19 Apr

Ed Boon, the executive producer of Mortal Kombat, has defended the use of an Online Pass system in a recent interview with Eurogamer. Mortal Kombat, which hits store-shelves across North America today, is the first game that uses an access code that limits access to online components for consumer who either rent the game, or buy it on the second-hand market.

In the interview, Boon indicates that the system is essential for developer NetherRealm Studios to recuperate the overall investments that went into the game. He states that when “somebody is re-selling our game and cutting us out of the sharing of the profits of the game, […] we need to do something to protect our investment.” All users are given 2 days of unlimited access to the online component of the game, but if players wish to gain unlimited access to the multiplayer, they will either need to purchase an online pass, or redeem the code that is included with all new copies of the game.

Publishers EA and THQ have been making use of a similar system for some time now, but Mortal Kombat is the first fighting game in which the system is included.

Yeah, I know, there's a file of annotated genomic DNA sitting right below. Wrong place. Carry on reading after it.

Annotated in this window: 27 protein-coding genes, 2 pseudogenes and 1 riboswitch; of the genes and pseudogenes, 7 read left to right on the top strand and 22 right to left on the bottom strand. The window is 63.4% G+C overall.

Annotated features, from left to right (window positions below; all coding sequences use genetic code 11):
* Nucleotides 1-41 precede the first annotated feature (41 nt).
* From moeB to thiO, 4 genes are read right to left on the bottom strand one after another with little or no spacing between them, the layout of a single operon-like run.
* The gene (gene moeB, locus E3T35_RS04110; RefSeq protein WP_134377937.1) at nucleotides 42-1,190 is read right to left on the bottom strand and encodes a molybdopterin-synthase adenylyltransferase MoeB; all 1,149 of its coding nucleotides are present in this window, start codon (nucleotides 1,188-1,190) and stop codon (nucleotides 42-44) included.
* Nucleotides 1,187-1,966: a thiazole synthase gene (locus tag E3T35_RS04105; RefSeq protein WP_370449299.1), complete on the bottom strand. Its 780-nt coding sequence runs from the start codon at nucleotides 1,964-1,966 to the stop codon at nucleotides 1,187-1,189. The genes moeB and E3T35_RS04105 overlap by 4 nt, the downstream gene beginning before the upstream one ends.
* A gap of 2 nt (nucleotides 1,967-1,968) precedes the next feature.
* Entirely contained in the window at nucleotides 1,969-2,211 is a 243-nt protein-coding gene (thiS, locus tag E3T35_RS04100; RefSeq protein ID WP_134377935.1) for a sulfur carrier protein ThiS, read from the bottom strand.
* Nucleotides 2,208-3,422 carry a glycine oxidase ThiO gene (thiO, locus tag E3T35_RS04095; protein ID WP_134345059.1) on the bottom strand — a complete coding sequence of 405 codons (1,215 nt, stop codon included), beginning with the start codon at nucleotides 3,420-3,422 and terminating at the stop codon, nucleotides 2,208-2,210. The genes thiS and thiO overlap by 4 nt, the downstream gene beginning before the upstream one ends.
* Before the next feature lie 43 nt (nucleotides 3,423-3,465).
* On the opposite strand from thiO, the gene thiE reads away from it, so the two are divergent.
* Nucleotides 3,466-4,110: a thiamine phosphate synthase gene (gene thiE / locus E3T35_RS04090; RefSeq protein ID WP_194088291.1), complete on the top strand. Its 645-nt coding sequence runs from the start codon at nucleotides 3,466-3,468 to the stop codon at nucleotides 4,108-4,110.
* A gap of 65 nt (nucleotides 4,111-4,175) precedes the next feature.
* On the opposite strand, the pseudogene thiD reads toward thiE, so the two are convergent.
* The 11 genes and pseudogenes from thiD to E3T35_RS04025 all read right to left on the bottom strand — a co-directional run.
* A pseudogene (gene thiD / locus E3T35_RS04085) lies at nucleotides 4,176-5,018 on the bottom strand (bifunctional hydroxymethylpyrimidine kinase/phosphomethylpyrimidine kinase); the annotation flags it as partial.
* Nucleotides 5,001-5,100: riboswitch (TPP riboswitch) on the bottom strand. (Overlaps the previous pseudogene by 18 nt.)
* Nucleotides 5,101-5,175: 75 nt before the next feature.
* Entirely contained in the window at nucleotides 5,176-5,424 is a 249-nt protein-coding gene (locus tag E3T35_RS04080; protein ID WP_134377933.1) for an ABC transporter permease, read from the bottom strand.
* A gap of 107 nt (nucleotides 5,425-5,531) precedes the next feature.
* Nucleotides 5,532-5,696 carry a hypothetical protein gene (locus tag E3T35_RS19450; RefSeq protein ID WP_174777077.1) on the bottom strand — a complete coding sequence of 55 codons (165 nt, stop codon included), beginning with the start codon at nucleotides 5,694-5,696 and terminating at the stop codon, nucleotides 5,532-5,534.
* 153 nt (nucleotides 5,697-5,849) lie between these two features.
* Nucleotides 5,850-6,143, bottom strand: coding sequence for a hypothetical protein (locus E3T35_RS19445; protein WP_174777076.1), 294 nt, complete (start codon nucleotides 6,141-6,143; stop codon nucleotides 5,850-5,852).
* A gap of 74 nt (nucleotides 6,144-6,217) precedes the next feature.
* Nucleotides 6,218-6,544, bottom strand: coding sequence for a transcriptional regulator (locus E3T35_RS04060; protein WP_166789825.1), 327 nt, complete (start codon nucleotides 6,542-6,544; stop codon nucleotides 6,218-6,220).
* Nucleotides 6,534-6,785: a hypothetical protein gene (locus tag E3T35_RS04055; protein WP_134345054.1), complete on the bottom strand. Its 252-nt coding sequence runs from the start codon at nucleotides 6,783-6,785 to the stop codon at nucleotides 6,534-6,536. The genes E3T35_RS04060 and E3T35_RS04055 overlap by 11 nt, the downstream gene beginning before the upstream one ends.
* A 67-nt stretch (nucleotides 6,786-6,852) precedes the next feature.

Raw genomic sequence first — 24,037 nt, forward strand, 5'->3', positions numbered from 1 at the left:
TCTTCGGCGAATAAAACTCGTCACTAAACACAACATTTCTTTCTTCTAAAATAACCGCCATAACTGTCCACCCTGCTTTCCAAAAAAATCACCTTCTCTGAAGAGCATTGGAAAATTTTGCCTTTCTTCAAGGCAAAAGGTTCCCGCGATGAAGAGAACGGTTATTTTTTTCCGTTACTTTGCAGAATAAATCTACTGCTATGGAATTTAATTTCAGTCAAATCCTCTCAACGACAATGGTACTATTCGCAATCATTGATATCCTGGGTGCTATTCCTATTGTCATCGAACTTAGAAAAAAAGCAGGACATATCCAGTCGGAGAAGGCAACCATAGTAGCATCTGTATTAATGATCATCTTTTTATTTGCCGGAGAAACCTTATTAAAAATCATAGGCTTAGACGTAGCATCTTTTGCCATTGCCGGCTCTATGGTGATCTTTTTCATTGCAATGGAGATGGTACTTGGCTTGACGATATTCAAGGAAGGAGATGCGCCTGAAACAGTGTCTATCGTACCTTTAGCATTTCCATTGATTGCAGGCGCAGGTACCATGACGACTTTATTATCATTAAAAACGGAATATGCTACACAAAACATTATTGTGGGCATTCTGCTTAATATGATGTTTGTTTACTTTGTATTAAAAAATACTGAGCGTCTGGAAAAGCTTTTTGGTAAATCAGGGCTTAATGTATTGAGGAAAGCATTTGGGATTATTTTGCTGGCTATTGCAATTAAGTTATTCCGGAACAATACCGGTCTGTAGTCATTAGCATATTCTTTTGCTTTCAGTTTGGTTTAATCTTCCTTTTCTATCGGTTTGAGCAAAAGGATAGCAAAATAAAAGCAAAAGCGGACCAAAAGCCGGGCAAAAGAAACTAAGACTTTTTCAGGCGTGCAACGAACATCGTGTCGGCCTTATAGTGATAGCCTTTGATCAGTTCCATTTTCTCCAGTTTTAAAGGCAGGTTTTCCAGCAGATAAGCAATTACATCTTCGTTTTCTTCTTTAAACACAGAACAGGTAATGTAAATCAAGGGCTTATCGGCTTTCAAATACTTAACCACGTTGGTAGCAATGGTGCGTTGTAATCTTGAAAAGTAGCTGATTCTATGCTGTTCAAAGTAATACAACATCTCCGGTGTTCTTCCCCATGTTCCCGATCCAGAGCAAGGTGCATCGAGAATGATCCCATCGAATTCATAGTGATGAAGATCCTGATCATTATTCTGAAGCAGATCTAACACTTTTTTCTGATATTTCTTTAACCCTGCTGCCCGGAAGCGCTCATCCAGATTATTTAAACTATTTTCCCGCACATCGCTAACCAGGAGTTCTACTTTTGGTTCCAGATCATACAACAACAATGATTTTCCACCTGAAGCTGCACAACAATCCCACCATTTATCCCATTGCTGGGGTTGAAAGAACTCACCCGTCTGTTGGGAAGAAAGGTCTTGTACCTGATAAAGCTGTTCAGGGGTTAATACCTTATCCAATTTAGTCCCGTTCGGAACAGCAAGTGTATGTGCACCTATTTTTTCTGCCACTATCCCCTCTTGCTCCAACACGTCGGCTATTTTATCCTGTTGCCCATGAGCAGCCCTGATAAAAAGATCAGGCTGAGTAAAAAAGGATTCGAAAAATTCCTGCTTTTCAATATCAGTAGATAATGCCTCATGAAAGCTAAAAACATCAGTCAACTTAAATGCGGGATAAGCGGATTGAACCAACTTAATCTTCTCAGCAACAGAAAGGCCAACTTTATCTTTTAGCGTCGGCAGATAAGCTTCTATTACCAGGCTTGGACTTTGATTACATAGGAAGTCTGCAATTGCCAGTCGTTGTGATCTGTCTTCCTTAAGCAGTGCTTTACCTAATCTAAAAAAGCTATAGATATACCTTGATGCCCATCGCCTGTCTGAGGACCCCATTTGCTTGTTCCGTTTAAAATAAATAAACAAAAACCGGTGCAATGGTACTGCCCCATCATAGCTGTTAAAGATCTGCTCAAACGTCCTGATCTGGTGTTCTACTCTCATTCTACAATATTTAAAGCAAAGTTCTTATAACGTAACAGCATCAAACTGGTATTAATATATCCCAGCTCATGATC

3 thoughts on “Mortal Kombat Creator Defends Use of Online Pass”

  1. Woah there Mr. Boon, $20 is too much to charge for an online pass; even EA draws the line at $10. I am all for protecting developer investments, but not in charging that much for a pass for online, and not stating that it will help pay for servers (which these charges should ultimately cover). There will be DLC in the future too, so that will help recover the cost.

    1. My bad Keck… I misread his quote. Mr. Boon doesn’t say the online pass costs 20 bucks, in fact, the price of the online pass is unmentioned in the interview. Apologies for the confusion. Today is just not my day -.-

      1. It is confirmed to be $10 (Joystiq has a PSN Tuesday with all the updates to the store). It is ok, cause I was about to question business practices if that was the case (I don’t think they are that stupid to charge that much).

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